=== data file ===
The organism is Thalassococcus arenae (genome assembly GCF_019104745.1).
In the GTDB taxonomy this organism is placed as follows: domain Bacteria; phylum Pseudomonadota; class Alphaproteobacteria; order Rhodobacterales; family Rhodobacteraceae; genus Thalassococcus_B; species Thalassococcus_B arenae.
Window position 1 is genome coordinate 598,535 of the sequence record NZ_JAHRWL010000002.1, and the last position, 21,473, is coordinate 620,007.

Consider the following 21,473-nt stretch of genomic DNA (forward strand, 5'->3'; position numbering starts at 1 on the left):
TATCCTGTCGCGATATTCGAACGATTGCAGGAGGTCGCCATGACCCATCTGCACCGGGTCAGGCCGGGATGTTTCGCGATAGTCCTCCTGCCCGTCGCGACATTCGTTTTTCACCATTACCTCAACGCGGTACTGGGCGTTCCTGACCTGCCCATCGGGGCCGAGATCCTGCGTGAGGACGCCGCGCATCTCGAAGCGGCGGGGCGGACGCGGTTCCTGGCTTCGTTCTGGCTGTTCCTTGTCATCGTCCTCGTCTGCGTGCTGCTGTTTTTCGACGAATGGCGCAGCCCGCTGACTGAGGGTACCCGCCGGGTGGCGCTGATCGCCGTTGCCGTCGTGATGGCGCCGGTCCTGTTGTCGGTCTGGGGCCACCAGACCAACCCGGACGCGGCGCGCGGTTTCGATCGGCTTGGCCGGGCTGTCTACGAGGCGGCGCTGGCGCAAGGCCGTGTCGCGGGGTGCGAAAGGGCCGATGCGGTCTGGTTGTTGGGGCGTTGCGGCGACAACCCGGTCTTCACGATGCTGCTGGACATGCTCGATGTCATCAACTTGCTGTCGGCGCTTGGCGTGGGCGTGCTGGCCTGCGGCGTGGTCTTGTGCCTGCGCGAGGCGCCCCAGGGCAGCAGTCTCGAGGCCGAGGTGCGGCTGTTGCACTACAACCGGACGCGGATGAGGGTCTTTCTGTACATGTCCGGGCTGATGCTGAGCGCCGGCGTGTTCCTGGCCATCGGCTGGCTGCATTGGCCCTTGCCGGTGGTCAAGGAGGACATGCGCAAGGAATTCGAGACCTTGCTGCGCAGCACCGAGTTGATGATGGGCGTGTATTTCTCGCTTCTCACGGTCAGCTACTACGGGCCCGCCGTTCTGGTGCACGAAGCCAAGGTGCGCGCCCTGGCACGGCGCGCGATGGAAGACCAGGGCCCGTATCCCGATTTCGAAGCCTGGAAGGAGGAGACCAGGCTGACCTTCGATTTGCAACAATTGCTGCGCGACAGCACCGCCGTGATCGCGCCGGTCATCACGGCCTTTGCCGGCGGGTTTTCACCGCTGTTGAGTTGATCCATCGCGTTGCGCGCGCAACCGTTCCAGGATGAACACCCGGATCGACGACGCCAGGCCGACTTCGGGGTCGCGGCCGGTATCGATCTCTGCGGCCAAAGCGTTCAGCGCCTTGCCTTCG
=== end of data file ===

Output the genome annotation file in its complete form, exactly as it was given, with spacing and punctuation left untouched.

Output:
The organism is Thalassococcus arenae (genome assembly GCF_019104745.1).
In the GTDB taxonomy this organism is placed as follows: domain Bacteria; phylum Pseudomonadota; class Alphaproteobacteria; order Rhodobacterales; family Rhodobacteraceae; genus Thalassococcus_B; species Thalassococcus_B arenae.
Window position 1 is genome coordinate 598,535 of the sequence record NZ_JAHRWL010000002.1, and the last position, 21,473, is coordinate 620,007.

Consider the following 21,473-nt stretch of genomic DNA (forward strand, 5'->3'; position numbering starts at 1 on the left):
TATCCTGTCGCGATATTCGAACGATTGCAGGAGGTCGCCATGACCCATCTGCACCGGGTCAGGCCGGGATGTTTCGCGATAGTCCTCCTGCCCGTCGCGACATTCGTTTTTCACCATTACCTCAACGCGGTACTGGGCGTTCCTGACCTGCCCATCGGGGCCGAGATCCTGCGTGAGGACGCCGCGCATCTCGAAGCGGCGGGGCGGACGCGGTTCCTGGCTTCGTTCTGGCTGTTCCTTGTCATCGTCCTCGTCTGCGTGCTGCTGTTTTTCGACGAATGGCGCAGCCCGCTGACTGAGGGTACCCGCCGGGTGGCGCTGATCGCCGTTGCCGTCGTGATGGCGCCGGTCCTGTTGTCGGTCTGGGGCCACCAGACCAACCCGGACGCGGCGCGCGGTTTCGATCGGCTTGGCCGGGCTGTCTACGAGGCGGCGCTGGCGCAAGGCCGTGTCGCGGGGTGCGAAAGGGCCGATGCGGTCTGGTTGTTGGGGCGTTGCGGCGACAACCCGGTCTTCACGATGCTGCTGGACATGCTCGATGTCATCAACTTGCTGTCGGCGCTTGGCGTGGGCGTGCTGGCCTGCGGCGTGGTCTTGTGCCTGCGCGAGGCGCCCCAGGGCAGCAGTCTCGAGGCCGAGGTGCGGCTGTTGCACTACAACCGGACGCGGATGAGGGTCTTTCTGTACATGTCCGGGCTGATGCTGAGCGCCGGCGTGTTCCTGGCCATCGGCTGGCTGCATTGGCCCTTGCCGGTGGTCAAGGAGGACATGCGCAAGGAATTCGAGACCTTGCTGCGCAGCACCGAGTTGATGATGGGCGTGTATTTCTCGCTTCTCACGGTCAGCTACTACGGGCCCGCCGTTCTGGTGCACGAAGCCAAGGTGCGCGCCCTGGCACGGCGCGCGATGGAAGACCAGGGCCCGTATCCCGATTTCGAAGCCTGGAAGGAGGAGACCAGGCTGACCTTCGATTTGCAACAATTGCTGCGCGACAGCACCGCCGTGATCGCGCCGGTCATCACGGCCTTTGCCGGCGGGTTTTCACCGCTGTTGAGTTGATCCATCGCGTTGCGCGCGCAACCGTTCCAGGATGAACACCCGGATCGACGACGCCAGGCCGACTTCGGGGTCGCGGCCGGTATCGATCTCTGCGGCCAAAGCGTTCAGCGCCTTGCCTTCG